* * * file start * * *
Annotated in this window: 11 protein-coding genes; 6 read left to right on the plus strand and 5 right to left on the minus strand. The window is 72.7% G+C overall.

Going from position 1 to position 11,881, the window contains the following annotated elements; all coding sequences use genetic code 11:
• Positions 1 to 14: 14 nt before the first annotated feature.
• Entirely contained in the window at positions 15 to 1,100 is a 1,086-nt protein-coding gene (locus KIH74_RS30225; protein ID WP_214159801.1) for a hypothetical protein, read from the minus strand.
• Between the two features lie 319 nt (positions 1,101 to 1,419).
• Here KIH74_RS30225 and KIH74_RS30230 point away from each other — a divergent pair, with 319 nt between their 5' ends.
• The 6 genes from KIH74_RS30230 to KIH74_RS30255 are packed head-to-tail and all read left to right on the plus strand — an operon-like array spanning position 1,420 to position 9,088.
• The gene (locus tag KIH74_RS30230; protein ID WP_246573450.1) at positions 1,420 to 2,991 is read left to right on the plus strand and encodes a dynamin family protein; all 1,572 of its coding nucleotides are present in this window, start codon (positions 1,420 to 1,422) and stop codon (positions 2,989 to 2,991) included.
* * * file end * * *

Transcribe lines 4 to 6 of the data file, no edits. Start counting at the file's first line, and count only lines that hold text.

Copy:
• Entirely contained in the window at positions 15 to 1,100 is a 1,086-nt protein-coding gene (locus KIH74_RS30225; protein ID WP_214159801.1) for a hypothetical protein, read from the minus strand.
• Between the two features lie 319 nt (positions 1,101 to 1,419).
• Here KIH74_RS30225 and KIH74_RS30230 point away from each other — a divergent pair, with 319 nt between their 5' ends.